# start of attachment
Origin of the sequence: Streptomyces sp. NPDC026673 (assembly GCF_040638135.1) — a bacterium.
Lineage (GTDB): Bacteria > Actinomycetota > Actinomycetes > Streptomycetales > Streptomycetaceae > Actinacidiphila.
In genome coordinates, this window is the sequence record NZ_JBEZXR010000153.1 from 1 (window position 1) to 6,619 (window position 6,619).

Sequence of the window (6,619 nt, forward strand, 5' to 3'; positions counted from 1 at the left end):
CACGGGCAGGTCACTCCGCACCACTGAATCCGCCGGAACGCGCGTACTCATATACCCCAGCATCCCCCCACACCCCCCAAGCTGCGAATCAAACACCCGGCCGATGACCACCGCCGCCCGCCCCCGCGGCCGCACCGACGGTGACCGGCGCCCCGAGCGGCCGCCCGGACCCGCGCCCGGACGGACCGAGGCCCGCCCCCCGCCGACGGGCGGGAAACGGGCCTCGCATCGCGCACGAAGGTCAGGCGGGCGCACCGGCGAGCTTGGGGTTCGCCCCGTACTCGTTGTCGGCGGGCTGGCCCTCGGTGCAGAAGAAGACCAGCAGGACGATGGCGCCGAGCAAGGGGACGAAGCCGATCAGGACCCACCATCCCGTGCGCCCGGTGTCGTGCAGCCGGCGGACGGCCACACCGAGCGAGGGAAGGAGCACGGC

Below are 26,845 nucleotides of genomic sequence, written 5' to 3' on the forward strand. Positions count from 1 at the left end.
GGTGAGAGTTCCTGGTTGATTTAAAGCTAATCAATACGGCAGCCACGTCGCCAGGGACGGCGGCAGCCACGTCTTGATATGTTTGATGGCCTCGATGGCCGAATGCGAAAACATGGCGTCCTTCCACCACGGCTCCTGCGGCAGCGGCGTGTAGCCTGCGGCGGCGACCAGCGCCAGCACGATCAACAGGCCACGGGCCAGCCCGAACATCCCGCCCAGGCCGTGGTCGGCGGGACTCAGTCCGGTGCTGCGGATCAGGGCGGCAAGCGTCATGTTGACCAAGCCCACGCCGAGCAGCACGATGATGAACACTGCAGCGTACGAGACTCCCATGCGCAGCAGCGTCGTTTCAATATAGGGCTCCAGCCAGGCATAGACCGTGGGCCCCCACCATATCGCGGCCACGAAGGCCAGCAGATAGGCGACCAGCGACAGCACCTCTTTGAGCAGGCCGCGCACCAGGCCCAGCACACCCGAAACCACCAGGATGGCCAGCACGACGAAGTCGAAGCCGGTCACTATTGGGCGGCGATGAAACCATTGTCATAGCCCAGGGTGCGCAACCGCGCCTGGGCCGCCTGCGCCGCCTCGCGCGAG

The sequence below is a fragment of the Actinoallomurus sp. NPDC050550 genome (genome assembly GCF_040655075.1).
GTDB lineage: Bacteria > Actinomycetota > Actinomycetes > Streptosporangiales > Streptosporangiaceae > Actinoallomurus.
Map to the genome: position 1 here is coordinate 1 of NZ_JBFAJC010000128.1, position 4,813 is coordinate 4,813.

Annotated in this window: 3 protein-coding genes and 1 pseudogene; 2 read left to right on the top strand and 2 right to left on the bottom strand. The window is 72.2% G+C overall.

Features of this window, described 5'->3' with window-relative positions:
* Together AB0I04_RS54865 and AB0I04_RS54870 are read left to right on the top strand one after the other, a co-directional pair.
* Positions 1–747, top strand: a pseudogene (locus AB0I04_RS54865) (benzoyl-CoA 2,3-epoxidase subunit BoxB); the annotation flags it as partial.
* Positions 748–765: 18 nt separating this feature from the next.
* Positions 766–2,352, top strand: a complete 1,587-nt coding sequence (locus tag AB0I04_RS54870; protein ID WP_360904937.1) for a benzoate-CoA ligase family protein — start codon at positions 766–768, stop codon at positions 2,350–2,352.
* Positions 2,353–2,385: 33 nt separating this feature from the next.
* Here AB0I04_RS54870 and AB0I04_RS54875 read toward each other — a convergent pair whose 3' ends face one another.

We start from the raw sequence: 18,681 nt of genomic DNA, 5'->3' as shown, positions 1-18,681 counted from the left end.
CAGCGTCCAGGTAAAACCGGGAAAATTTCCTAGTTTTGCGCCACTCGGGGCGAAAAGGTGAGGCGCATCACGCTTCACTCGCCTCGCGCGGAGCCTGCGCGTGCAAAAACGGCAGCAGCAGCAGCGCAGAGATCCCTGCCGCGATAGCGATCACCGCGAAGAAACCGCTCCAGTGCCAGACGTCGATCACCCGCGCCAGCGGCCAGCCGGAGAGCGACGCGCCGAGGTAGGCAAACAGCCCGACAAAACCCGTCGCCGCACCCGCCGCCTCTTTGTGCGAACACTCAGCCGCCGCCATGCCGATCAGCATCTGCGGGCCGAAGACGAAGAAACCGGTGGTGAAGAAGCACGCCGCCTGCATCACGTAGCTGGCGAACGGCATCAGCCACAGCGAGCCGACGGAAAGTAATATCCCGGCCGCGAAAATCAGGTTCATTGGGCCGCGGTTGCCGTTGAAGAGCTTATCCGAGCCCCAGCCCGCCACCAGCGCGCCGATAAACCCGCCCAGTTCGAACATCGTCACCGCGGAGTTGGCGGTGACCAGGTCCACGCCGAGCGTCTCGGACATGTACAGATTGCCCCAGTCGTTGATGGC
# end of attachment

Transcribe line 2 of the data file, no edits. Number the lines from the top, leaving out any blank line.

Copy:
Lineage (GTDB): Bacteria > Actinomycetota > Actinomycetes > Streptomycetales > Streptomycetaceae > Actinacidiphila.